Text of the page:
App Development

Protocol-Oriented Programming

protocol-oriented-programming blog-feature-image JW-510x295

One of the sessions at WWDC this year was entitled Protocol-Oriented Programming, and looked to introduce a new a set of Swift features as well as a new paradigm for programming in Swift that takes advantage of its value semantics. So what is it? And how does it actually change the way we think about programming?

What’s Not New

The talk opens by having an old programmer named Crusty complaining about Object-Oriented Programming, and longing for the old days of C compilers.

Let’s face it, we’ve all got a little Crusty in us, and even when presented with something as interesting as what we see in this talk, the Crusty in all of us has to compare it to what’s come before.

But that’s not a bad thing! While Protocol-Oriented Programming is presented as new and promising, it’s still beneficial to look at what it’s taking from other existing languages and concepts so we can understand it for ourselves, and in the broader context of programming.

Protocol Extensions - Although new to Objective-C and Swift programmers, Protocol extensions at their most basic are essentially abstract class methods from languages that allow those (abstract in Java and C#, or pure-virtual functions in C++). One of the more interesting parts about the methods declared in protocol extensions though, is that methods not required in the protocol do not perform dynamic dispatch, distinct from the approach in Objective-C which has dynamic dispatch everywhere.

This is simultaneously incredibly powerful and a potential space for a lot of bugs if you’re not careful. The main place where this is an issue is when a protocol extension creates an extension point that is not required by the original protocol. Because this is not a dynamic dispatch scenario, the function called is dependant on the type you’re holding, as in the following example:

blog-post-image object-oriented-programming JW

In the above example, because “walk” isn’t defined in the protocol, the extension method takes precedence over the dynamic dispatch to the implementing struct. This is true of classes as well.

Recommendations on Value Types - Though touched on in another talk, the speaker here reiterates some recommendations about how to treat any value type you create. This is generally not new. C++ Best Practices basically recommend the same when implementing a class that can be thought of as a value type, and C# best practices also recommend almost the exact same policies on structs or immutable classes. In general if it’s a value type, or it’s going to be used as a value type, it should be copyable, hashable and equateable / comparable.

What Is New

Self Requirements - Although you can kind of, sort of hack this in other type safe languages, (including a curious way to do it in C#), self requirements are a great way to specify that a specific generic function can only be applied to the same type the function is being called on or that is applying the protocol.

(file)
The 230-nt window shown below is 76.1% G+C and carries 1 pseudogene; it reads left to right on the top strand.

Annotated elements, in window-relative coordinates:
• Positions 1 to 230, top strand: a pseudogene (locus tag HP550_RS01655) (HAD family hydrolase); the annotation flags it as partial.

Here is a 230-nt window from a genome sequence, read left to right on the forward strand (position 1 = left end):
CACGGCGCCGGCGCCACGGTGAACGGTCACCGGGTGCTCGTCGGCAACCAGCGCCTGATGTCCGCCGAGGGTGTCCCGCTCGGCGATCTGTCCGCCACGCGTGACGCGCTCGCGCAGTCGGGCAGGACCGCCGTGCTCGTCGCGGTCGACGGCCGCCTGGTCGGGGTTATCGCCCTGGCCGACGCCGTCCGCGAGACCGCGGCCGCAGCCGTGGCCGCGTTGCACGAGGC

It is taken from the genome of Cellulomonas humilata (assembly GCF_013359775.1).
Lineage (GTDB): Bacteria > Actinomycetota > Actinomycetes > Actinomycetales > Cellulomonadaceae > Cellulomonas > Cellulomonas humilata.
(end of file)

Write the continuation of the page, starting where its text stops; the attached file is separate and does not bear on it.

Protocol Extension - While the concept of protocol extension isn’t really new, some specifics about how it can be implemented in Swift are new, if not entirely alien. For example, protocol extensions can use the same constraints that are applied to generics, selectively extending for specific types that conform to the protocol. The example given in the talk was for comparing Drawables:  

[swift 2.0 code]
extension Drawable where Self : Equatable {
func isEqualTo(other: Drawable) -> Bool {
if let o = other as? Self { return self == o }
return false
}

Retroactive Modeling - Because of the way protocol extensions work, you can now apply the implementation of a prototype to an existing type via a category or extension. This means there’s no need to make wrapper types just to serve as a pass through from one type to the other. In the talk, they show turning a CGContext into a Renderer. Where previously you would potentially have to create a CGContextRenderer, this is now unnecessary.

Magic is in the Combination While there’s a lot here that’s not new, and a lot here that is new, the magic is in the combination of the paradigms and features of Swift. They allow you to extend types without inheritance, in a way that still forces them to conform to a specific interface specific to your app.

In OO heavy languages, like Java, there is frequently an over-use of weirdly named, sometimes oddly-specific interfaces and abstract classes. This is usually in an effort to make sure many points of the app are customizable or injectable.

With Protocol Extensions and Retroactive modeling, there’s no longer the need to try to think of or account for all of these extension points since almost any type, both structs and classes, can be extended via protocols. This allows us to now think of data on it’s own, and attach functional blocks to that data without creating a mess of interlocking interfaces, shared state or dependencies.

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